Translation:You cannot build houses in this zone.
The impersonal "si" is often used with an intended passive meaning, i.e. this sentence could be translated as "houses can't be built in this area"; in such cases the verb is conjugated accordingly with the intended subject (houses). It gets weirder if the sentence is formed by essere+predicate, because then the verb is to the singular and the predicate to the plural: "si deve essere buoni".
It would be "non posso" for "I cannot". This kind of construct (passive si) can only be used with a transitive verb and an intended subject in the third person, either singular or plural: http://www.zanichellibenvenuti.it/wordpress/?p=4024 is a very good reference for this, although all in Italian.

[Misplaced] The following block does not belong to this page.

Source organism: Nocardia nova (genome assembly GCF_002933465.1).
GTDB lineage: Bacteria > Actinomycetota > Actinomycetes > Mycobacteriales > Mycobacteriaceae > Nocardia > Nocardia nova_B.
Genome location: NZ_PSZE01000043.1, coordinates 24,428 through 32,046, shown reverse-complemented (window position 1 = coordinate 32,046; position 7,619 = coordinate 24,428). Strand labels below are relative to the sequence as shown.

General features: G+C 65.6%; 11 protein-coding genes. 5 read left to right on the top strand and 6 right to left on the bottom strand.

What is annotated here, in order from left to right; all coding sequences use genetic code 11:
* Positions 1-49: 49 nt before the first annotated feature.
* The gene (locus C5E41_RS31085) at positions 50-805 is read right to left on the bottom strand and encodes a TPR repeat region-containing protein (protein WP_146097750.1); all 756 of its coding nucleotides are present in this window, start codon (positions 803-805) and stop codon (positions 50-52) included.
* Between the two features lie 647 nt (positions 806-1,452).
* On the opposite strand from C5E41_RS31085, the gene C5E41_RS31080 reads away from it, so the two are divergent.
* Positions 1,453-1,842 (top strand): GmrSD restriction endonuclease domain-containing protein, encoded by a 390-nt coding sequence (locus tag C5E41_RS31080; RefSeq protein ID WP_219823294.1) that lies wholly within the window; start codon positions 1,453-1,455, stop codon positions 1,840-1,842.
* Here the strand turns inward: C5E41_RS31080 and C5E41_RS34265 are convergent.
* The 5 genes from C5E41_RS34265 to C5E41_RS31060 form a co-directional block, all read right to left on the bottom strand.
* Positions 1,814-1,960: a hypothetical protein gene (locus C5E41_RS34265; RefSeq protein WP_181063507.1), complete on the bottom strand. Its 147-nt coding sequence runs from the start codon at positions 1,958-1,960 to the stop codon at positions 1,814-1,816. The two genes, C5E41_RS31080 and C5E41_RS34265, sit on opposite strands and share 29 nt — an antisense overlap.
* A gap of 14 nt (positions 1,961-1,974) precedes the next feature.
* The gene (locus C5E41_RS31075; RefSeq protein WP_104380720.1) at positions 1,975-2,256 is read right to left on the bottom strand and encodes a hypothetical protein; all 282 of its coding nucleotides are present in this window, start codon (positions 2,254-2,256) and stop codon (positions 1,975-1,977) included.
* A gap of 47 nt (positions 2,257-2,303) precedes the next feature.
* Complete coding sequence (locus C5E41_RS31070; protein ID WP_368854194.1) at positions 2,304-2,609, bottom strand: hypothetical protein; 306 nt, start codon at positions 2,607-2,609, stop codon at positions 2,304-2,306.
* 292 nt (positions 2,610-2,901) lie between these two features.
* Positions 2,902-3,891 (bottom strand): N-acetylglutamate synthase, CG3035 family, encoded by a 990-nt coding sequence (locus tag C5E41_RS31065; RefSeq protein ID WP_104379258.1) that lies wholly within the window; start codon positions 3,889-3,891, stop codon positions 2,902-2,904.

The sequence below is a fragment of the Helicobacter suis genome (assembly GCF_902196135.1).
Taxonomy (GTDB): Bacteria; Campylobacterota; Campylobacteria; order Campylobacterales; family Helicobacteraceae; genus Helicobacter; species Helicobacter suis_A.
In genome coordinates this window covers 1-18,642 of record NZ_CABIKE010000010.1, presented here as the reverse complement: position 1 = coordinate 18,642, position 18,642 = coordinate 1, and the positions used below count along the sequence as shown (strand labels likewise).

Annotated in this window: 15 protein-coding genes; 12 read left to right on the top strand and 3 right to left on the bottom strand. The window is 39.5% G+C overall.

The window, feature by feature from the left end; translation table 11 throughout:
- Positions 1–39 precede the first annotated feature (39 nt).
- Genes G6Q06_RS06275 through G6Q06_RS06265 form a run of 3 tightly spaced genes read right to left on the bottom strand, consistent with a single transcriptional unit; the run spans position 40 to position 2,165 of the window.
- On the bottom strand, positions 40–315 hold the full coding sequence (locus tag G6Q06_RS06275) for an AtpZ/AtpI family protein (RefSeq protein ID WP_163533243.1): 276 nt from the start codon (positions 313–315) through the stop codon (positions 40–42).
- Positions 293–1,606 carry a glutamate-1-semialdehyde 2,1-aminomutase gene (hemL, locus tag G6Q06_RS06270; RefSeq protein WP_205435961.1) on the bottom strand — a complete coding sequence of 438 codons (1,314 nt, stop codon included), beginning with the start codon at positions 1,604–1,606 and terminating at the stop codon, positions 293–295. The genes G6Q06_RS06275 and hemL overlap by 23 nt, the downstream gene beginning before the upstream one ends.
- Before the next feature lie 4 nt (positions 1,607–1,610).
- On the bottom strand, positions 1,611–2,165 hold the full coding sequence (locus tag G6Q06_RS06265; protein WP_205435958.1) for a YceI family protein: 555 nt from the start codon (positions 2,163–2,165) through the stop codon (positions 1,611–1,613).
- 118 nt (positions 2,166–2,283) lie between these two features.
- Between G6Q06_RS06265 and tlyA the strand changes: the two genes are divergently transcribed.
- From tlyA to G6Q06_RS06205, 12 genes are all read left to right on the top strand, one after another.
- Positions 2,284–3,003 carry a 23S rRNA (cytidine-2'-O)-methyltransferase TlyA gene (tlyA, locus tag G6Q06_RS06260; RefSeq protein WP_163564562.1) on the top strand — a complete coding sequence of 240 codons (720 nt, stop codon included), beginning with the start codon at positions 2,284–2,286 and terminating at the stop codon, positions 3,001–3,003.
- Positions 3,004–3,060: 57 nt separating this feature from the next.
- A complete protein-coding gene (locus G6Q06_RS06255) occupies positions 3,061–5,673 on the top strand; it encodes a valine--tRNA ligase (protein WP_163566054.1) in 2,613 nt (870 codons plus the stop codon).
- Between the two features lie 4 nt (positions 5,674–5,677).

This all seems overly complicated for no valid reason. Wouldn't "Non si poter costruire case in questa zona" remove the confusion, especially if what is being conveyed is "you cannot" or "one cannot?" To introduce a plural conjugation of the verb into the sentence appears to be intentionally and, more important, unnecessarily obtuse. Am I wrong?
Sorry, I understand the stuff about it being impersonal and passive, but in English we use "You can't build"; "Houses can't be built"; "they can't build" pretty much interchangeably, but "they can't build" was marked as wrong. (we would rarely use the technically correct "one can't build")